Short Stuff

The best of Berwick's short film selection.

by Michael Pattison

Programming an evening of shorts on the one Saturday evening of your film festival might be a bold choice, but Melanie Iredale’s decision this year speaks volumes on how far Berwick Film and Media Arts Festival (BFMAF) has developed under her leadership. To be sure, the inaugural shorts competition, sponsored by slow holiday company Inntravel, encapsulated the themes and concerns running through the ninth edition of BFMAF: cultural contradictions, intergenerational disconnects, familial dysfunction and the not unproblematic nature in which Berwick relates to the Nordic regions.

The eight finalists of the shorts competition – judged by critic Nick James, curator/artist Anna Linder and filmmaker Eva Weber – screened to an extremely receptive Saturday night audience. A mixed bunch from my personal vantage point, the octet nevertheless boasted consistently high production values and demonstrated the diverse range of expressions the short form offers.

Two of the films unfolded like lengthy music promos. In the case of Chris McLean’s Beyond The Scars (UK), surfers ride the North Sea waves in absorbingly shot fragments edited together to the percussive rhythms of a poem. Magnus Renfor’s One (Ane Brun) (Norway), meanwhile, is a 17-minute high-concept visualisation starring and based on music by Ane Brun. Played across two acts with bookends, the film’s saturated yellow and feverish tone heightened its associative symbolism; though high on energy, its ideas wear thin and it suffocates eventually under its own atmosphere – a formal control notwithstanding.

Simone Bennett’s Motor (Netherlands) was also steeped in atmosphere, presenting to us the exterior of an apartment block before entering the fragmented, disparate spaces of its many interiors. Lynchian in tone and eerie in its sonic textures, Bennett’s short doesn’t do much in its nine minutes except to ‘pass comment’ on the apparently unspoken fears that define our private spaces. I-D Iceland (Iceland) was a much lighter experience, in both time (one minute) and tone (director and fashion photography Klaus Thymann meanders incongruously and amusingly around the Jökulsárkón glacier lake).

Sitting somewhere between these latter two films was Henrik Martin Dahlsbakken’s The Devil’s Ballroom (Norway), a dark comedy that draws attention to the mythmaking charade upon which a Norwegian explorer’s legacy is founded: arriving at the North Pole only to find he’s not the first discover it, our protagonist (Batzorig Chinbayar, who in the film at least could be taken for James Cameron) offs the native and secures his place in history as the first man to reach the centre of the Arctic Circle.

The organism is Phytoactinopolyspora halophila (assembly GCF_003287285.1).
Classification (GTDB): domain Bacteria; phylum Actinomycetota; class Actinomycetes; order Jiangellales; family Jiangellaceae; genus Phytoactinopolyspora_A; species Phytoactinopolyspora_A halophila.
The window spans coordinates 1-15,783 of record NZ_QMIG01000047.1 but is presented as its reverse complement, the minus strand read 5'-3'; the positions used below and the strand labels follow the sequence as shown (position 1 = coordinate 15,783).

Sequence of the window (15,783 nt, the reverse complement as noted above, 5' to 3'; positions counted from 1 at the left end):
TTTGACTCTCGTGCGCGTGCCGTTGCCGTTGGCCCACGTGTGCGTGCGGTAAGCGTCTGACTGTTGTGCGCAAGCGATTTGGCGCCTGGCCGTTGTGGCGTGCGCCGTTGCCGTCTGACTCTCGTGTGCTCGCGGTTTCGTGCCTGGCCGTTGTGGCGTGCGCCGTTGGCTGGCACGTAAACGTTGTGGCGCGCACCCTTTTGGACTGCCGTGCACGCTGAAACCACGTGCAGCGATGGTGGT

The best three films on display couldn’t have been more different from one another. Juha Mäki-Jussila’s Suddenly, Last Summer (Finland) repurposes the Tennessee Williams play of its title with stop-motion plants voicing its lines – with audio lifted from the 1959 film with Elizabeth Taylor, Katharine Hepburn and Montgomery Clift – to resemble something as weird, funny and terrifying as Lynch’s The Alphabet (1968). The film deservedly received a special mention from the jury, claiming effective second place to Gunhild Enger’s eventual winner Premature (Norway), a single-take 15-minute short taken from the inward-facing viewpoint of a car’s dashboard.

Picking up their son and his new Spanish wife, two middle-aged parents bumble their way through outwardly and excruciatingly polite conversation as they probe their new daughter-in-law on the perils of pregnancy, as well as presenting her with a grossly misjudged gift. A claustrophobic riff on parental clumsiness and the insidiously patronising airs from which tensions emerge, the film was heartily received by its audience and there were no complaints when it was awarded the prize.

Personally, though, my favourite of the evening’s programme was Johnny Barrington’s Tumult (UK), a culture-clash comedy horror in which three authentic Norse warriors returning wearily from battle happen upon a Ewen’s tour coach on its way from Aberdeen through the Scottish Highlands. Language barriers are the least ofboth tribe’s troubles: while the warriors think they’ve been visited by an iron chariot to take them to their death, the snap-happy tourists assume they’ve hit lucky with a battle re-enactment group. Blood and hilarity ensue.

Conversely, as awards go, the one thing that had the room audibly stirred – a doublebeheading, to be precise – was the one thing that might have worked against its chances of winning Inntravel’s £500 cash prize. Still, Barrington’s expert control of atmosphere and comic timing suggest the UK has a future award-winner to boast.

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